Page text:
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The need for global safeguards for fundamental rights of children at risk of infant oral mutilation (IOM)
  1. Arthur Musakulu Kemoli1,
  2. Sharanbir K Sidhu2,
  3. Leo Cheng3
  1. 1Department of Paediatric Dentistry & Orthodontics, School of Dental Sciences, University of Nairobi College of Health Sciences, Nairobi, Kenya
  2. 2Centre for Oral Bioengineering, Institute of Dentistry, Queen Mary University of London Faculty of Medicine and Dentistry, London, UK
  3. 3Department of Oral and Maxillofacial, Head and Neck Surgery, Barts Health NHS Trust, London, UK
  1. Correspondence to Dr Arthur Musakulu Kemoli; musakulu{at}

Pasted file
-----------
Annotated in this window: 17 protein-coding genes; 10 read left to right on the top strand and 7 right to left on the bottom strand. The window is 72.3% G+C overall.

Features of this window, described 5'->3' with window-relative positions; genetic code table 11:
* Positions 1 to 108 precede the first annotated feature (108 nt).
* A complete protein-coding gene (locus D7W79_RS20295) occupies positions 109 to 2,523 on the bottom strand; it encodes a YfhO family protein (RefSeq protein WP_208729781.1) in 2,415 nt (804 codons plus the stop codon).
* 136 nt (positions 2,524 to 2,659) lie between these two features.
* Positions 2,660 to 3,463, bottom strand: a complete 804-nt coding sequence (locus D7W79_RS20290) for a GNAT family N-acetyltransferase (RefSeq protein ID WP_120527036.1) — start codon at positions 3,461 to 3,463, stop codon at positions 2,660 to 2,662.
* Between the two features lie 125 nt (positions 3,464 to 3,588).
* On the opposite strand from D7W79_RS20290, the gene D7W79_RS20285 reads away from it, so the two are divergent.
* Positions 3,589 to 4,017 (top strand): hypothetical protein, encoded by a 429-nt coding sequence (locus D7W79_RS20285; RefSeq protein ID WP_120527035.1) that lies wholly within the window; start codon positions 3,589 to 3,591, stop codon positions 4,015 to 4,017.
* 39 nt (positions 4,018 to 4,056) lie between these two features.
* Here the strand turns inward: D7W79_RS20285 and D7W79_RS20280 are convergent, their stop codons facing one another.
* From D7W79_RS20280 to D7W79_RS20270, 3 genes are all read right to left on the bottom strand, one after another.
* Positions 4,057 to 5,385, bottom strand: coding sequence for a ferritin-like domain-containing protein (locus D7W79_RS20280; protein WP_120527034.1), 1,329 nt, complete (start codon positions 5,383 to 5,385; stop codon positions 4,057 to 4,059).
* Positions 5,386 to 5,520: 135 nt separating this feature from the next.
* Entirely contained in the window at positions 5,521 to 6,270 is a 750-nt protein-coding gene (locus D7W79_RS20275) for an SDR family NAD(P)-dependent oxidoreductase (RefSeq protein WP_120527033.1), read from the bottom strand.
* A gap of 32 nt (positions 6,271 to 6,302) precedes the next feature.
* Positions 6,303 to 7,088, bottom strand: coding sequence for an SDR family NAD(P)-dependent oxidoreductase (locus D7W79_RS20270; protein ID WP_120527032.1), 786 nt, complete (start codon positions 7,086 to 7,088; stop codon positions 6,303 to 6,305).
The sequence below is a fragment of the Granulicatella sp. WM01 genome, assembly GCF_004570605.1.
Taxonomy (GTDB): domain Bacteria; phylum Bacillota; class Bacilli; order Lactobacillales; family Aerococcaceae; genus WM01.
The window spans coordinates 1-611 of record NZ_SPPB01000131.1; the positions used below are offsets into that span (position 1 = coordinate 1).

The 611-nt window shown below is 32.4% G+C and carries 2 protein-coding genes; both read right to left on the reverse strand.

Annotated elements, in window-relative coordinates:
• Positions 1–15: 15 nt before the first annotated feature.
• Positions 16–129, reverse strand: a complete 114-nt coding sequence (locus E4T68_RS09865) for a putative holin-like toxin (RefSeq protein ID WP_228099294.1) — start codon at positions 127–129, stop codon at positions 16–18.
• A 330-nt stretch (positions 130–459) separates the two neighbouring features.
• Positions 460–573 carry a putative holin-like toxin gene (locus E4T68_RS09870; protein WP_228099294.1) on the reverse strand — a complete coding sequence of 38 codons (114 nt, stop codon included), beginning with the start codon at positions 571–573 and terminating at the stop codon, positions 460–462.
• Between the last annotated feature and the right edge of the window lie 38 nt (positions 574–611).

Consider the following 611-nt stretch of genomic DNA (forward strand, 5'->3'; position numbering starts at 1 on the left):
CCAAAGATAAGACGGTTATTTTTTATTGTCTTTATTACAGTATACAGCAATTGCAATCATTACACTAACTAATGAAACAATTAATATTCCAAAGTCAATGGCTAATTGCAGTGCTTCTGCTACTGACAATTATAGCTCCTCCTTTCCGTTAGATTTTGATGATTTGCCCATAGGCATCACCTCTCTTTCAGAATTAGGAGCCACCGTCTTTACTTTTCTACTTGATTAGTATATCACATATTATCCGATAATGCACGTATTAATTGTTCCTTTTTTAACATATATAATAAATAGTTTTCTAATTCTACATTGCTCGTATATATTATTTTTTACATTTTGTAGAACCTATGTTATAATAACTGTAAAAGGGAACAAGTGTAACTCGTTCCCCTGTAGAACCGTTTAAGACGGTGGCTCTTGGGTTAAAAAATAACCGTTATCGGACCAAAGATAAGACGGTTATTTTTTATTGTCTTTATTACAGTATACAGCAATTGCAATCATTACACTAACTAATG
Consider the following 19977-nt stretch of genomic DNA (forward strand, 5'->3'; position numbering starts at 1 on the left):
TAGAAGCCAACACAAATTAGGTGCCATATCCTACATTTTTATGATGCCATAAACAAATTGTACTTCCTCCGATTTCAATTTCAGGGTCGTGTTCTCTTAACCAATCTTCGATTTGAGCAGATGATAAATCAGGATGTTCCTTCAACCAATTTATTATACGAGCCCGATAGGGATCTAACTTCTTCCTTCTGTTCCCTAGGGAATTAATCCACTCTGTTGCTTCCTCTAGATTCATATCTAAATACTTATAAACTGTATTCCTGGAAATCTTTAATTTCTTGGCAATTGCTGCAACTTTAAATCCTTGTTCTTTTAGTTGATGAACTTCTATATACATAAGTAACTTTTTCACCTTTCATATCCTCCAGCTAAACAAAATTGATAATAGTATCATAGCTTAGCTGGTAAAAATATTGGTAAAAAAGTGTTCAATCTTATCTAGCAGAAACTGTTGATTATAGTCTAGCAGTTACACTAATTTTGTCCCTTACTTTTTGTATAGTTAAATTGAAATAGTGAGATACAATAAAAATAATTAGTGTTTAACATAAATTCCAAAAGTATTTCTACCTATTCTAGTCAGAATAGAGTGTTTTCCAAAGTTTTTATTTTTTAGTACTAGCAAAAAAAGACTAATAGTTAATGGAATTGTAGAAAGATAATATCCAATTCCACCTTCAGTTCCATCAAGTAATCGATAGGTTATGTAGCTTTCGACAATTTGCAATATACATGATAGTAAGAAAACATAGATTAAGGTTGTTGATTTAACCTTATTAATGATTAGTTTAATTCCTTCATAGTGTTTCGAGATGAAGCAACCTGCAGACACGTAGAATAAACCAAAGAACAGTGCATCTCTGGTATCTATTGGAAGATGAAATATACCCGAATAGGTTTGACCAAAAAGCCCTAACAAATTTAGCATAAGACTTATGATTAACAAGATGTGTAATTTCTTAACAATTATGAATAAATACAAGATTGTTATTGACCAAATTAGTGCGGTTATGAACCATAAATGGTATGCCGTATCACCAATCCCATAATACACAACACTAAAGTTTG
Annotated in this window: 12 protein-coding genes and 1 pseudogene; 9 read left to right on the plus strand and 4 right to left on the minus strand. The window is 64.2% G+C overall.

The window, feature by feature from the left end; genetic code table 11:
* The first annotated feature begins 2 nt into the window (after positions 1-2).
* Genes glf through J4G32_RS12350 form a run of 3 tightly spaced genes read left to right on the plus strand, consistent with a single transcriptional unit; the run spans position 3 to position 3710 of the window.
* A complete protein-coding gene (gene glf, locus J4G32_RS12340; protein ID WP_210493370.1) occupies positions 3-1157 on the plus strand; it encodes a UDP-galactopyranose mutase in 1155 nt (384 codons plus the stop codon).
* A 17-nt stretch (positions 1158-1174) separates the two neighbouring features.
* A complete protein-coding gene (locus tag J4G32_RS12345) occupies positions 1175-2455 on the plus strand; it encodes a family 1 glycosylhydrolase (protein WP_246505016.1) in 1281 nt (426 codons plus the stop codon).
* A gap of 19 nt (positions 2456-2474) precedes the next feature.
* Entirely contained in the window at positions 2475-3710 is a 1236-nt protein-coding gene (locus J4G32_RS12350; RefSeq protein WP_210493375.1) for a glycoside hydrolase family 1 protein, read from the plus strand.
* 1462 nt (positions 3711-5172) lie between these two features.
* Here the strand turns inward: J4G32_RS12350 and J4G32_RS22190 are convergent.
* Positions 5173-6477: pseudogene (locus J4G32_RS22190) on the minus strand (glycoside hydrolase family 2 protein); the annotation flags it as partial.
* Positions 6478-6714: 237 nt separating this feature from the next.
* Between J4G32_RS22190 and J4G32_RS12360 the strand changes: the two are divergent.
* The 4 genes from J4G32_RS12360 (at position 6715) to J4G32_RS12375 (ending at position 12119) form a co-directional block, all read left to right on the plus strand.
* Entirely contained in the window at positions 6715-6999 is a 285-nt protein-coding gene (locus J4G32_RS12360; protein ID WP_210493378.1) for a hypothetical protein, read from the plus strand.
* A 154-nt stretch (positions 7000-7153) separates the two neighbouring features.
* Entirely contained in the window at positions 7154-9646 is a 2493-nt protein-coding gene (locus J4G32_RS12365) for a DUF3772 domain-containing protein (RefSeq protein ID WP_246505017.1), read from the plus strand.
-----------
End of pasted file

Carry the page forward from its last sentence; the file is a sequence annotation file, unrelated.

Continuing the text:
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Summary box

  • Infant oral mutilation (IOM) is a painful traditional African dental practice carried out on children under 24 months of age when developing primary canines are gouged out in the belief that this would prevent or cure childhood illnesses.

  • The views expressed in this paper bring to the fore the dental and psychological trauma subjected to the child undergoing IOM, aside from bloodborne diseases, tetanus, HIV/AIDS and the fatalities associated with this traditional practice.

  • The need for more epidemiological research on IOM and immediate preventive and interceptive measures is apparent, aside from the need for urgent policy measures to eradicate IOM and safeguard the fundamental rights of susceptible children in IOM-practising communities.